Friday, September 17, 2010

Jill Clayburgh in An Unmarried Woman

Jill Clayburgh received her first Best Actress nomination for playing Erica, a recently divorced woman living in New York in Paul Mazursky's acclaimed movie, An Unmarried Woman. In my opinion Clayburgh had a fair chance of winning as she had strong support and I think she was eventually third in the voting. The old school actors must have went with Ingrid Begman and they might have given Fonda some votes, who also had the new generation supporting her. Clayburgh must have been the most popular among women.

But enough about speculations. An Unmarried Woman is a fair movie, which is not ground-breaking, but great. OK, some say how much impact it had on today's culture, but I don't consider Sex and the City as marvellous as most people (in other words I dislike it). However, there are not that many similarities between these two, maybe the over-the-top conversations of four women. The actors give very fair performances, but they really don't have very complex roles.

When I watch a performance, I always at least try to leave expectations and previous experiences behind and focus only on its effect on me right then. Clayburgh's acting here is very much loved and applauded, some go crazy for it. I never believe in the hype and that's why I wasn't disappointed by her. I did not expect much, but I did not get that much either (or did I?). All I saw was a very strong and subtle work, which really impressed me occasionally.

Without a doubt Clayburgh's strongest and most memorable scenes are in the beginning when she plays the happily married woman who's perfectly satisfied with her life. She has a career, a great husband and a daughter, excellent sex life and lives in a huge apartment. Clayburgh never suggests that Erica doesn't feel alright. She's perfectly balanced, calm person you can truly count on. Actually, (in my opinion naturally) Clayburgh inhabited this face of Erica much better and more interesting. She's absolutely free of clichés, her acting is very impressive.

But it's a huge and significant change in Erica's life (and Jill's performance) when her husband admits cheating on her and says that he wants a divorce. Clayburgh's reaction in that scene is totally priceless: as we see this huge, pink, American dream life falling apart, it's so damn natural (their breakup scene was so much like in Far from Heaven, don't you think with the husband crying that he loves someone else) and heartwrenching. That's probably the highlight of Jill's whole work in this movie. She's 100% realistic and so damn subtle (plus she saves a horribly edited sequence).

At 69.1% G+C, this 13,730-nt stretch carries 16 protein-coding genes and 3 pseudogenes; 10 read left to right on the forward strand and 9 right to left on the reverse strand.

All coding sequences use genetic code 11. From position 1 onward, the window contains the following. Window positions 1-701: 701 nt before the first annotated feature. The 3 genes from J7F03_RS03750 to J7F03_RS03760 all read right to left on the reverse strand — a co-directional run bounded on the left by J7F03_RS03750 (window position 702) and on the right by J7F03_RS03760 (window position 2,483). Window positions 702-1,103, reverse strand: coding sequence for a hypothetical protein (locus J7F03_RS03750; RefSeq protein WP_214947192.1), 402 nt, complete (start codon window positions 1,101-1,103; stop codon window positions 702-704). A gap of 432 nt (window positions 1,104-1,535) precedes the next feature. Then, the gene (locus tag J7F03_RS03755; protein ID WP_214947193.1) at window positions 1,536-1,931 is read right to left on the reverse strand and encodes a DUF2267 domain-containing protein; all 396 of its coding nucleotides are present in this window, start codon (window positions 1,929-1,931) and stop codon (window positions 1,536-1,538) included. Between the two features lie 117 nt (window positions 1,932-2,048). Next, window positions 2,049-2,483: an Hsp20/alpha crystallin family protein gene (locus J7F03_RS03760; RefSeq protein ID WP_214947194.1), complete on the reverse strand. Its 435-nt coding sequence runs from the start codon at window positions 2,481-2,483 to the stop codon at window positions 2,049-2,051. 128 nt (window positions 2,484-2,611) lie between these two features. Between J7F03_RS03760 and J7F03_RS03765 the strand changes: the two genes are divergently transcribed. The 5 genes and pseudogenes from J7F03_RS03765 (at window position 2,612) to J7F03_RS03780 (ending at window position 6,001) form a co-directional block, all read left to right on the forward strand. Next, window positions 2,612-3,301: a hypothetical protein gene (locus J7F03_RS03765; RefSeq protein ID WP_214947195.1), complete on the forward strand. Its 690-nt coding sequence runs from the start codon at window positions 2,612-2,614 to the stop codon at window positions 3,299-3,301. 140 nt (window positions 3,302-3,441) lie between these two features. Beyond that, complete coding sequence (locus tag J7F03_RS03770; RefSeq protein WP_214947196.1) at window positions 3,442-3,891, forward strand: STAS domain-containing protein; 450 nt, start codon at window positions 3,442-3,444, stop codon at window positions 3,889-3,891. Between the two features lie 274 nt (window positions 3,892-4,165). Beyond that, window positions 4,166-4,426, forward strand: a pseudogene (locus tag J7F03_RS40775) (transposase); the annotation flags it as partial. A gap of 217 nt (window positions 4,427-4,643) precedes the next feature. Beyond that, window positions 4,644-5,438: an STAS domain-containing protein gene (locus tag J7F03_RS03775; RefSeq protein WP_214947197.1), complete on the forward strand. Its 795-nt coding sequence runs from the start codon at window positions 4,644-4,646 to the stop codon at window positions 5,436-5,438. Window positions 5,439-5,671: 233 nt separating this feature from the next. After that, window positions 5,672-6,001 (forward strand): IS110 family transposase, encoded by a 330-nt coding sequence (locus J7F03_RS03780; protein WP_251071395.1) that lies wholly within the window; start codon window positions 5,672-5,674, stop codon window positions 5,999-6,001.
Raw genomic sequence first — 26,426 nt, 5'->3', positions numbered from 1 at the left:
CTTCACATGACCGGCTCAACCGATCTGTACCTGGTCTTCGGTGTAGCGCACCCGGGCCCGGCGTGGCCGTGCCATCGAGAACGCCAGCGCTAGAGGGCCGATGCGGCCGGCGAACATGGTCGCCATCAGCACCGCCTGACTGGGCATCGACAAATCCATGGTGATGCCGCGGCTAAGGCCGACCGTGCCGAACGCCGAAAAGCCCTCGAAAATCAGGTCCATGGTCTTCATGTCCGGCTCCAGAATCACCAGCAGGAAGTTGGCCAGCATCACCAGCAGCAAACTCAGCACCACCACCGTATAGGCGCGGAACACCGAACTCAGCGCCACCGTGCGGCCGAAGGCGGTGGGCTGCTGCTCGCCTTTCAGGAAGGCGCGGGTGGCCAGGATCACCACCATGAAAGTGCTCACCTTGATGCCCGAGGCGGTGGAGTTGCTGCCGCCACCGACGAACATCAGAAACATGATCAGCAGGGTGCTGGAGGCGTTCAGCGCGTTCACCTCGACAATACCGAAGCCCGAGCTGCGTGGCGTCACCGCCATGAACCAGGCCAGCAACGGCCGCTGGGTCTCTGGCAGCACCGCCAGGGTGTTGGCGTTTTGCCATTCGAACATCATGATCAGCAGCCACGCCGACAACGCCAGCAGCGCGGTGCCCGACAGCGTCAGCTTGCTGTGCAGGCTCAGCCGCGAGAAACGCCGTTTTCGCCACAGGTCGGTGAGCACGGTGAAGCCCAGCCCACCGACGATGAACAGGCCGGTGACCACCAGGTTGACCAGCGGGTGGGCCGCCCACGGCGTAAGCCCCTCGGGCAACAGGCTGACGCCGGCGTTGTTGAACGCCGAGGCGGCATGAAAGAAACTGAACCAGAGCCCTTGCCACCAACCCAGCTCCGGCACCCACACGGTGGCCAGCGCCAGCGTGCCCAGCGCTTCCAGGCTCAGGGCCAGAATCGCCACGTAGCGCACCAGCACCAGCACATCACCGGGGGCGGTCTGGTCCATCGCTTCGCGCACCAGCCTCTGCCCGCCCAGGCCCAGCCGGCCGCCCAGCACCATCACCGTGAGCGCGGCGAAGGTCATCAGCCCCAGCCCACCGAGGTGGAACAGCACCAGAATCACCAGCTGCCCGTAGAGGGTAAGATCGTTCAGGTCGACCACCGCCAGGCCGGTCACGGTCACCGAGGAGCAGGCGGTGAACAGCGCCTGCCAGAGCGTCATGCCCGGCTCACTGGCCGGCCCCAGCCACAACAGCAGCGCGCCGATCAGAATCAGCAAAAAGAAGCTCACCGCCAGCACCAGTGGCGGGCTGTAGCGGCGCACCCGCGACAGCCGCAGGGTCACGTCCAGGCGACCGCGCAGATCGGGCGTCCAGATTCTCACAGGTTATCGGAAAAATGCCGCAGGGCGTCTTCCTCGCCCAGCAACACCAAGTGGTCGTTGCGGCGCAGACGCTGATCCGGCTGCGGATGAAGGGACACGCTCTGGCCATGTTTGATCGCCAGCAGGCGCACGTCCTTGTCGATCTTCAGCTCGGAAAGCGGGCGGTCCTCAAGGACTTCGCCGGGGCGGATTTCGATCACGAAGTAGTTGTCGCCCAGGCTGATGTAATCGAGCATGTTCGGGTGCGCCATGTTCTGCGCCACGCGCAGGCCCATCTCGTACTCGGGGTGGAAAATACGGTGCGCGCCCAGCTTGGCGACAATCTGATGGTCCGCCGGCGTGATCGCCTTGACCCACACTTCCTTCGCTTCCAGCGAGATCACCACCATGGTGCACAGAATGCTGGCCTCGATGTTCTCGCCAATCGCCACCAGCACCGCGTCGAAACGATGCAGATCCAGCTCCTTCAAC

But I just felt that from a magnificent beginning, the standard of Clayburgh's whole performance went a bit downhill. Don't misunderstand me here, I absolutely loved her afterwards too, but she really had her best moments in the first scenes. She's amazing sometimes, especially with the therapist. Right then I almost felt that I was talking to the shrink and not Clayburgh. It's funny that only after watching the whole movie did I realise her brilliance here. She's always so subtle and extremely believable.

I felt though, that Alan Bates really ruined this film. There was nothing wrong with his acting, but when he appeared, the movie slowly, but firmly fell apart. Jill was still able to grab our attention, but everything was became quite boring. However, it's mainly Clayburgh's achievement that this whole thing works. She's the engine, the power, she has so much screentime (she's practically always on-screen) and a very baity role, which is much more layered than you would think. She gets into your mind and leaves there a seed which becomes a beautiful tree if you think about it.

Right now, I have to withdraw my previous statement that I did not get much out of Jill Clayburgh's performance. It's truly-truly amazing work, which is extremely realistic, layered and powerful in its subtlety. I did not really expect to write this down when I started this review, but she's just unforgettable.
So what do you think? Ingrid is next, than Ellen.


Fritz said...

lol, when I began to read the review I thought you would give her something bad but 4,5 is the perfect grade.

Louis Morgan said...

Well done and interesting review, since it was a negative review of a performance you did rate positively.

joe burns said...

yes! She won't win, but I'm rotting for her for second!

dinasztie said...

Fritz & Louis: Well, I might have been a bit negative, but after all I really liked her.

Joe: Well, there are four other ladies left, but she has a chance to become second.